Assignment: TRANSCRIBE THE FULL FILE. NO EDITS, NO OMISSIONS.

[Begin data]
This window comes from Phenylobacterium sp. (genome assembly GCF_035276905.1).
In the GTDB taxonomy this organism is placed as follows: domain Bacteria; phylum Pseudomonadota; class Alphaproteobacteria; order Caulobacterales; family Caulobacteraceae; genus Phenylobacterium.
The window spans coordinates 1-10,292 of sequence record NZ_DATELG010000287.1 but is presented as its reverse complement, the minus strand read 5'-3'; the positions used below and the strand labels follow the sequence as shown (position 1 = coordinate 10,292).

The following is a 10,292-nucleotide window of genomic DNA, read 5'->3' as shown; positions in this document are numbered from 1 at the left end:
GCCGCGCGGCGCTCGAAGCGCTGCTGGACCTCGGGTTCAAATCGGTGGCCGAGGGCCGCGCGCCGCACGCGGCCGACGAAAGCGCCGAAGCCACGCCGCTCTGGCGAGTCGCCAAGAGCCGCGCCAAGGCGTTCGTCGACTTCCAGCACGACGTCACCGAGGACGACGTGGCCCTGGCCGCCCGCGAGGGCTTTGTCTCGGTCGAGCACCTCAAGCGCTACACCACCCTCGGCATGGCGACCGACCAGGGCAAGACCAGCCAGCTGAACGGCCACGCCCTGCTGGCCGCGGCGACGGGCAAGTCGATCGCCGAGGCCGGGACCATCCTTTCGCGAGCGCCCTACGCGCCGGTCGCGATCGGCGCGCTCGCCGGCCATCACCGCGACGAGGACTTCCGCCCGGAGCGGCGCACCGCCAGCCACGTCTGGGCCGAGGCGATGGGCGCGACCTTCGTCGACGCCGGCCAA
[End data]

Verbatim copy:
This window comes from Phenylobacterium sp. (genome assembly GCF_035276905.1).
In the GTDB taxonomy this organism is placed as follows: domain Bacteria; phylum Pseudomonadota; class Alphaproteobacteria; order Caulobacterales; family Caulobacteraceae; genus Phenylobacterium.
The window spans coordinates 1-10,292 of sequence record NZ_DATELG010000287.1 but is presented as its reverse complement, the minus strand read 5'-3'; the positions used below and the strand labels follow the sequence as shown (position 1 = coordinate 10,292).

The following is a 10,292-nucleotide window of genomic DNA, read 5'->3' as shown; positions in this document are numbered from 1 at the left end:
GCCGCGCGGCGCTCGAAGCGCTGCTGGACCTCGGGTTCAAATCGGTGGCCGAGGGCCGCGCGCCGCACGCGGCCGACGAAAGCGCCGAAGCCACGCCGCTCTGGCGAGTCGCCAAGAGCCGCGCCAAGGCGTTCGTCGACTTCCAGCACGACGTCACCGAGGACGACGTGGCCCTGGCCGCCCGCGAGGGCTTTGTCTCGGTCGAGCACCTCAAGCGCTACACCACCCTCGGCATGGCGACCGACCAGGGCAAGACCAGCCAGCTGAACGGCCACGCCCTGCTGGCCGCGGCGACGGGCAAGTCGATCGCCGAGGCCGGGACCATCCTTTCGCGAGCGCCCTACGCGCCGGTCGCGATCGGCGCGCTCGCCGGCCATCACCGCGACGAGGACTTCCGCCCGGAGCGGCGCACCGCCAGCCACGTCTGGGCCGAGGCGATGGGCGCGACCTTCGTCGACGCCGGCCAA